The TLF executive offices have been writing about how much we like 2ne1, the Korean K-pop girl group for some time. For example: The Learned Fangirl Discusses 2NE1; ‘Cause I’m So Bad, Bad, But I’m So Good, Good: Minzy; Guide for the Perplexed: Kpop; and Guide for the Perplexed: The Baddest Female Seoul City Ever Had: The Rise of Korean Rappers. We are rooting for 2ne1 to have the worldwide success that they should have — and would already have, but for their songs being sung in Korean rather than English.*
But finally, finally, 2ne1 seems to be getting their due in the United States. Thanks to a clever new commercial for the Surface Pro, this group of four — CL (singer/rapper/leader), Minzy (triple threat: singer/rapper/dancer), Bom (hook singer); and Dara (singer of the cute parts) has recently had their song, I Am the Best, climb the charts in the U.S. for a song released over three years ago.
A couple of days ago, the song hit #1 in on the Billboard World Digital Songs chart, and their music video for the song hit 100 million views. This past weekend, leader CL joined Twitter, setting off a firestorm of speculation, particularly in her choice of follows (i.e. Psy manager/destroyer of Keidra’s childhood Scooter Braun)
As an example of how well 2ne1 works within a global music scene influenced by hip-hop, punk, the music of the Caribbean, rock, R&B, and pop, Brazilian DJ, DJ Masa’s over four year old mashup of 2ne1 with Santigold sounds like it is a licensed remix for both groups.
That is not to say that 2ne1 hasn’t had missteps. Their recent releases weren’t haven’t been up to par: CL’s solo single was full-on booty, not even worthy of a Nicki Minaj re-re-re-remix and their group releases weren’t bad, but were mid-tempo ballads that could have come from almost any current K-Pop group.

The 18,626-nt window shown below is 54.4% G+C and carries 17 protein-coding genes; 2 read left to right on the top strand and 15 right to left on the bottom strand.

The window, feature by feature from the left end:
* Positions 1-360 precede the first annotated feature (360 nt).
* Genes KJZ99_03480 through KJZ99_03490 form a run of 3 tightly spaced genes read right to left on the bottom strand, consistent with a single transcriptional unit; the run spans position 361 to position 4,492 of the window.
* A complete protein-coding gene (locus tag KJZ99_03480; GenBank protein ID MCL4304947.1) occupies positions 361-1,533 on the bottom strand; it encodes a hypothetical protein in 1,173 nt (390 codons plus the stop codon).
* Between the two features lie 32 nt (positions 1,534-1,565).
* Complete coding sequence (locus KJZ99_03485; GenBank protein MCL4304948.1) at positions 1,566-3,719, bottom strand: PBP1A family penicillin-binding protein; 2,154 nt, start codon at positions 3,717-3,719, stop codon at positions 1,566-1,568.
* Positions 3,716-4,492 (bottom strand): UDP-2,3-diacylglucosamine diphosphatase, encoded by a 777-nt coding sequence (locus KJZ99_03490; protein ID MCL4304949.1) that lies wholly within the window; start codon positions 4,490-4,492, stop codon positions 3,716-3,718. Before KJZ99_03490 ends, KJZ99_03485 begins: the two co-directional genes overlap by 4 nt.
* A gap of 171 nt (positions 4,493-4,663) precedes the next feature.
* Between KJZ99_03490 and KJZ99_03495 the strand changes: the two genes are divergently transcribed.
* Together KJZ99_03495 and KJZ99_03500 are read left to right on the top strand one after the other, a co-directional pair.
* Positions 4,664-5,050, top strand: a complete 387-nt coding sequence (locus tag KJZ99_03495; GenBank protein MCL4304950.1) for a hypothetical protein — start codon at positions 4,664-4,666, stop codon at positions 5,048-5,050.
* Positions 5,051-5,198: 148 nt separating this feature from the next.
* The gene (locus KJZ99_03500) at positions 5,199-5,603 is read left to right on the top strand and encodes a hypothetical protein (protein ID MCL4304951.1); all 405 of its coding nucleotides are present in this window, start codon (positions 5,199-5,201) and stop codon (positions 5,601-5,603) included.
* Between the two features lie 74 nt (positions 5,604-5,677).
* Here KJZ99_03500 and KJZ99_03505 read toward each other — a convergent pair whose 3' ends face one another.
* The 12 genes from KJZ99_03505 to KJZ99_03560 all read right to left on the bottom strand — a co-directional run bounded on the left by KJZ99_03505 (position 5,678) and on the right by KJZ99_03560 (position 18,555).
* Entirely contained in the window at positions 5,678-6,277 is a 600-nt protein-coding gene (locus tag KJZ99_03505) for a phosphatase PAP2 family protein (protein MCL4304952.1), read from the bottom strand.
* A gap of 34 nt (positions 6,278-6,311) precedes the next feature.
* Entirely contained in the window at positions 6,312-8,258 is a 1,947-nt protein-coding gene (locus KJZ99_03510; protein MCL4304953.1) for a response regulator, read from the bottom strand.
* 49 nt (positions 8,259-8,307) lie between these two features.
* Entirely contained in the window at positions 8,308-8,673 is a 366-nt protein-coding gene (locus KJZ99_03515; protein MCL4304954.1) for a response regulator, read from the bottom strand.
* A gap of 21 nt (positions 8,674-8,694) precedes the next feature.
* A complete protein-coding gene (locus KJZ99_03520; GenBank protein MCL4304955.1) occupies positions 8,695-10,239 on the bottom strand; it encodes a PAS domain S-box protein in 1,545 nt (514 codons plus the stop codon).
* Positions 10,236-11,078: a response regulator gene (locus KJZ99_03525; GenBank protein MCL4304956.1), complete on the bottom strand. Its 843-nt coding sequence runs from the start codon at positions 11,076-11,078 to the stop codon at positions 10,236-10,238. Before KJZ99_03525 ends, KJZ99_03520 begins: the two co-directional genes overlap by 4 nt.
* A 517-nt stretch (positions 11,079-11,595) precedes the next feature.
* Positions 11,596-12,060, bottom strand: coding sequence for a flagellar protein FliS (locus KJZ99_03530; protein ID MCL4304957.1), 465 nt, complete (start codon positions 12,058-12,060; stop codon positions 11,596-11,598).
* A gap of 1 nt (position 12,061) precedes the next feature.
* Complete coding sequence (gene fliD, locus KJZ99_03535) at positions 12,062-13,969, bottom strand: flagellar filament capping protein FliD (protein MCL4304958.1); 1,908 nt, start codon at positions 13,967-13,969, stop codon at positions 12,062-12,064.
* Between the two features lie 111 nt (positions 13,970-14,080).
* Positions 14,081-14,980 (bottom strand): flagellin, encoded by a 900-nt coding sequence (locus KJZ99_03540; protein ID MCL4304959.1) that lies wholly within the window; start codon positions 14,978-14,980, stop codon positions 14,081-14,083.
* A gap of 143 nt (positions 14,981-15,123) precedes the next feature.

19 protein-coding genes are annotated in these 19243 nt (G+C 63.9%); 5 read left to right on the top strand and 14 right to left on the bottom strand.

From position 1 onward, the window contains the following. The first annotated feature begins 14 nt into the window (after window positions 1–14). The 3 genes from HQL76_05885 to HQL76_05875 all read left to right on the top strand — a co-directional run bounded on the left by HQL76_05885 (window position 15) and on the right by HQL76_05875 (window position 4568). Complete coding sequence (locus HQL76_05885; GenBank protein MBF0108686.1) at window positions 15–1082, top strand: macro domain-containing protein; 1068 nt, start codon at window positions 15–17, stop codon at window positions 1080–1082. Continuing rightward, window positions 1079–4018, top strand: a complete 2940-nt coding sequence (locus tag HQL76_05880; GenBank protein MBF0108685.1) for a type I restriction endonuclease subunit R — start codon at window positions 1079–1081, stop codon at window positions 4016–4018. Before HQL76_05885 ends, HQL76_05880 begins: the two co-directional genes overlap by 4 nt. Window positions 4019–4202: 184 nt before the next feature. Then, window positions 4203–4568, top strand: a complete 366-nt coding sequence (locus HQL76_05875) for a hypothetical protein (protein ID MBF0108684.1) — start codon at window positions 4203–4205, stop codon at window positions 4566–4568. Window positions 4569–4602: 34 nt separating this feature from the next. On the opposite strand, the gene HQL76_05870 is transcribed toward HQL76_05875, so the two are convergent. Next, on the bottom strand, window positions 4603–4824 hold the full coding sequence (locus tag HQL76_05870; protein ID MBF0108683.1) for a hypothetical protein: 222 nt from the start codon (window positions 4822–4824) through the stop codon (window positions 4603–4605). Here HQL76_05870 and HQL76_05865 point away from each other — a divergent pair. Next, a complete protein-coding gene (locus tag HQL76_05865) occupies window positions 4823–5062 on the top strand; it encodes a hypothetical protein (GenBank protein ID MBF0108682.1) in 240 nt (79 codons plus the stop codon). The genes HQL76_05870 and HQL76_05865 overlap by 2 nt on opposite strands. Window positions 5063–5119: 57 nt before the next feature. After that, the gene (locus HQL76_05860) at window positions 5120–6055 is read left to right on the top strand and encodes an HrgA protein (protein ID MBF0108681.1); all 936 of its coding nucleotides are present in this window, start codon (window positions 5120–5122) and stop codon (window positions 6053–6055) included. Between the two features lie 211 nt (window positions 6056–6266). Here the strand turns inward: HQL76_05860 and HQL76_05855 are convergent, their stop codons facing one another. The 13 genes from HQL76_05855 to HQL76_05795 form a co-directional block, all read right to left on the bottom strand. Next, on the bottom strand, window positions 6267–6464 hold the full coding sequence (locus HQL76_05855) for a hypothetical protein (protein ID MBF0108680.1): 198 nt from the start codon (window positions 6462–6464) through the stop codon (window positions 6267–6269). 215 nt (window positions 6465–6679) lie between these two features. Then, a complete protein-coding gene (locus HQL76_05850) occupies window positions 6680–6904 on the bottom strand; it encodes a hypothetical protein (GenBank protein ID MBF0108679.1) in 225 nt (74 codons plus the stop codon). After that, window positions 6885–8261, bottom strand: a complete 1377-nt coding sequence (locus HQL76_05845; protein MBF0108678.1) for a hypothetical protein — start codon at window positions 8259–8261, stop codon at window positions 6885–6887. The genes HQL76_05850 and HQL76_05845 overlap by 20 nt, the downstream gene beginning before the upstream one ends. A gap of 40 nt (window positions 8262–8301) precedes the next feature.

Suggestion #1: Release Hate You in English. Beloved by both of us — and four year olds with expansive musical tastes, Hate You could be the song that makes 2ne1 happen in the English speaking market. It’s got an irresistable hook/chorus and it just drips with ‘tude and it sounds like a U.S. pop hit. (It actually sounds like a Ke$ha song – please don’t hit me! – kdc)
Suggestion #2: Keep their edgy style. One of the things that made 2ne1 stand out from the K-Pop pack is their swagger and their bold hip-hop/club kid influenced style. “Soft” is not why we love them so don’t make them softer for the U.S.
Suggestion #3: Hook them up with a hot U.S. star. The group was featured in an Adidas commercial with the aforementioned Nicki Minaj in 2012, and some kind of featured spot on a remix (with her or someone similar) would only help to cement their appeal in the U.S. (Just please, no Ariana Grande.)
One of the big roadblocks with 2ne1 – or any K-Pop artist, really – is the lazy music journalist’s tendency to lump all Asian pop in the same “weird” category, not giving it real consideration as a legit genre, but mostly look at the music and performers as an odd but colorful curiosity (see Babymetal or SNSD’s fizzled attempt at mainstream U.S. success). We worry about that with 2ne1. They are a legit girl group and they slay live. Their music and performance style would translate well here. But we know it’s not that easy. Not is there issue of fighting people’s cartoonish, big anime-eyed perceptions of Asian pop, but the pop music industry in the U.S. loves to suppress anything that makes a female performer relatively interesting. So… we are excited, but wary.
Good luck 2ne1. We remain your fans either way.
*For fans only: Just so we don’t get any hyped up Blackjacks in the comments, yes, we realize that they have already had a few songs with English versions, but they were still marketed to a non-English speaking audience — like Big Bang’s songs in English released only in Japan.